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Abstract: FR-PO515

PTH Suppression Normalizes CKD-Induced Elevations in Cortical Bone Perfusion in an Animal Model of Progressive CKD

Session Information

Category: Bone and Mineral Metabolism

  • 401 Bone and Mineral Metabolism: Basic


  • Aref, Mohammad Walid, IU School of Medicine, Indianapolis, Indiana, United States
  • Swallow, Elizabeth A., Indiana University, Indianapolis, Indiana, United States
  • Chen, Neal X., Indiana University School of Medicine, Indianapolis, Indiana, United States
  • Moe, Sharon M., Indiana University School of Medicine, Indianapolis, Indiana, United States
  • Allen, Matthew R., Indiana University School of Medicine, Indianapolis, Indiana, United States

Patients with chronic kidney disease (CKD) have accelerated bone loss, vascular calcification and abnormal biochemistries, together contributing to an increased risk of cardiovascular disease and fracture-associated mortality. Despite evidence of vascular pathologies and dysfunction in CKD, our group has shown that cortical bone tissue perfusion is higher in a rat model of high-turnover CKD. The goal of this experiment was to test the hypothesis that suppression of high turnover through calcium-induced suppression of PTH would normalize cortical bone vascular perfusion in the setting of CKD.


35-week-old animals in one of three groups: normal (NL), Cy/+ (CKD), and Cy/+ treated with 3% calcium water (CKD+Ca) for 10 weeks (n=6/group) underwent intra-cardiac fluorescent microsphere injection to assess bone tissue perfusion.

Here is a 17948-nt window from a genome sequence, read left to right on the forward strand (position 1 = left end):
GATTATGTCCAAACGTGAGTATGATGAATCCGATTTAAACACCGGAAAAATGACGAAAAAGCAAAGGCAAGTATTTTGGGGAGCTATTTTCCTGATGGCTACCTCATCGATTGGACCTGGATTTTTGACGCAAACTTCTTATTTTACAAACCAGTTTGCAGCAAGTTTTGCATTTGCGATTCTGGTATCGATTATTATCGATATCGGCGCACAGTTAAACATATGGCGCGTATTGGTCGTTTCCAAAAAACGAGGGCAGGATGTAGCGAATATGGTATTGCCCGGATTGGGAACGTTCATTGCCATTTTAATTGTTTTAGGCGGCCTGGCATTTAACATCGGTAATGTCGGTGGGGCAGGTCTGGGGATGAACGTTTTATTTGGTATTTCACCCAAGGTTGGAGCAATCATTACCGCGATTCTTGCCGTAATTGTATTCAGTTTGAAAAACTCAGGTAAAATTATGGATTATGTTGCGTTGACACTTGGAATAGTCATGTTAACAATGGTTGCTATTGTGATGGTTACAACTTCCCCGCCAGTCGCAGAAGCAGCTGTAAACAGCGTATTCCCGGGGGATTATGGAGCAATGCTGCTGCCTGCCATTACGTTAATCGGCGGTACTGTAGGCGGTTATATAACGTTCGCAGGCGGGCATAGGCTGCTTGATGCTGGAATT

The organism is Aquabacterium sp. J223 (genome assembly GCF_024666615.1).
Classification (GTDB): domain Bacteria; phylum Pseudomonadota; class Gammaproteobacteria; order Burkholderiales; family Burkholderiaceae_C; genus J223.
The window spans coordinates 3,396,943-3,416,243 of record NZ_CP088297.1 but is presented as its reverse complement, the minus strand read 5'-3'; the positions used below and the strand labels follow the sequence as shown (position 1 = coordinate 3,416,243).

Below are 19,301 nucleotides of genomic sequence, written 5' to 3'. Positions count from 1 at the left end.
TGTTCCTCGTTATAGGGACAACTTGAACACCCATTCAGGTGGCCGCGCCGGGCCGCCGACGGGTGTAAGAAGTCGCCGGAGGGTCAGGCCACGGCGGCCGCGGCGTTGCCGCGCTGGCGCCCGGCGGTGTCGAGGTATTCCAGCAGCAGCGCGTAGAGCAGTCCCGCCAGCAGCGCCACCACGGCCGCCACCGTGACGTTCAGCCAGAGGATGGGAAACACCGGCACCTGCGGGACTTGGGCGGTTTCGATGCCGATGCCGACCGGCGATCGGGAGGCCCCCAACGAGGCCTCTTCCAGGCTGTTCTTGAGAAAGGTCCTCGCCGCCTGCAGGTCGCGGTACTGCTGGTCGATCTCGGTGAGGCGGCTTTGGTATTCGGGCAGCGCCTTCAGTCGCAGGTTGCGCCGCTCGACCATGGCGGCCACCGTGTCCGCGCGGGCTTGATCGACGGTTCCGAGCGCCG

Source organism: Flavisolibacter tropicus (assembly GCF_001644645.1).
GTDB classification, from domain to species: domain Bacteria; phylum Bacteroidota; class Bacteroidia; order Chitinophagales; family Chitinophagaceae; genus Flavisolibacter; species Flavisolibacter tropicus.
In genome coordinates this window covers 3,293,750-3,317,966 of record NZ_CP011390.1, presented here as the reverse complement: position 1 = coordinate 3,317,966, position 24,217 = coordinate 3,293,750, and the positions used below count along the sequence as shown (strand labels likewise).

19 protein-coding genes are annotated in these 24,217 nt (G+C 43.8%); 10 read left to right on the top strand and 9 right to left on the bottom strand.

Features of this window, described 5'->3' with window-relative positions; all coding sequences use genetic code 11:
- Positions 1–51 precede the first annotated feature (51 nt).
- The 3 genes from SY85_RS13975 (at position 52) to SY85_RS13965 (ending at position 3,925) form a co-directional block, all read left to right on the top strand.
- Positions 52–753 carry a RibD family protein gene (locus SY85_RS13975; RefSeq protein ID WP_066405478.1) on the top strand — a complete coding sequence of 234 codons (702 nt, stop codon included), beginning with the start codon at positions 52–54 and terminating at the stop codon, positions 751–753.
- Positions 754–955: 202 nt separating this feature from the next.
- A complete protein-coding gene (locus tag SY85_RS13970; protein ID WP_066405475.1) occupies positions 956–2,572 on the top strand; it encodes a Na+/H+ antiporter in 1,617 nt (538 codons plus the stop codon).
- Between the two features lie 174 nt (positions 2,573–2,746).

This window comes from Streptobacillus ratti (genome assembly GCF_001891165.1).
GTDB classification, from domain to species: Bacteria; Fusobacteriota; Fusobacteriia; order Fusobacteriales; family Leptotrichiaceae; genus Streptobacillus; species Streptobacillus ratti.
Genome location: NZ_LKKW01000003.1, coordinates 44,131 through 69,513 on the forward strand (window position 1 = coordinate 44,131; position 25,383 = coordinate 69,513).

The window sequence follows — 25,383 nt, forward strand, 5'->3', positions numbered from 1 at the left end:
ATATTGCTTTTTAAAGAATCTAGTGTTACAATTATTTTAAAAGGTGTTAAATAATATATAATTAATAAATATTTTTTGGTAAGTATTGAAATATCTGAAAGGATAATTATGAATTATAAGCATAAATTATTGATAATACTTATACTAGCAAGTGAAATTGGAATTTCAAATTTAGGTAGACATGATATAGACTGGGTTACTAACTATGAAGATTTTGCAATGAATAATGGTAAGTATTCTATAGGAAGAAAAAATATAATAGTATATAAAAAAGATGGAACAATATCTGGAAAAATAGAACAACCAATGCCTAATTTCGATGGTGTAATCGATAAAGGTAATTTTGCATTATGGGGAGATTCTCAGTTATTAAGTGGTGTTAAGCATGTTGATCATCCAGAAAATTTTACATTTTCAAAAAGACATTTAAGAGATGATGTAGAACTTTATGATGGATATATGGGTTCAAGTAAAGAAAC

CKD animals had serum blood urea nitrogen (BUN) and PTH levels significantly higher than NL (+182% and +958%; p<0.05). CKD+Ca animals had BUN levels that were similar to CKD, while PTH levels were significantly lower and comparable to NL. Dynamic bone histomorphometry of the proximal tibia demonstrated that active remodeling surfaces were significantly increased in the CKD animals compared to normal (+88%); levels were normalized to NL levels by calcium supplementation. MicroCT analysis of the proximal tibia cortical porosity showed a trend toward higher values in CKD (+401%; p=0.0962) but not CKD+Ca (+111%; p = 0.3787) compared to NL. Both femoral cortex (+220%, p=0.0083) and tibial cortex (+336, p=0.0009) tissue perfusion were significantly higher in CKD animals when compared to NL; perfusion was normalized to those of NL in CKD+Ca animals.


These data demonstrate that the combination of bone remodeling suppression and serum PTH reduction normalizes cortical bone perfusion in the setting of CKD. Further work will focus on uncoupling the effects of PTH reduction and turnover suppression on cortical bone perfusion in the setting of CKD.


  • NIDDK Support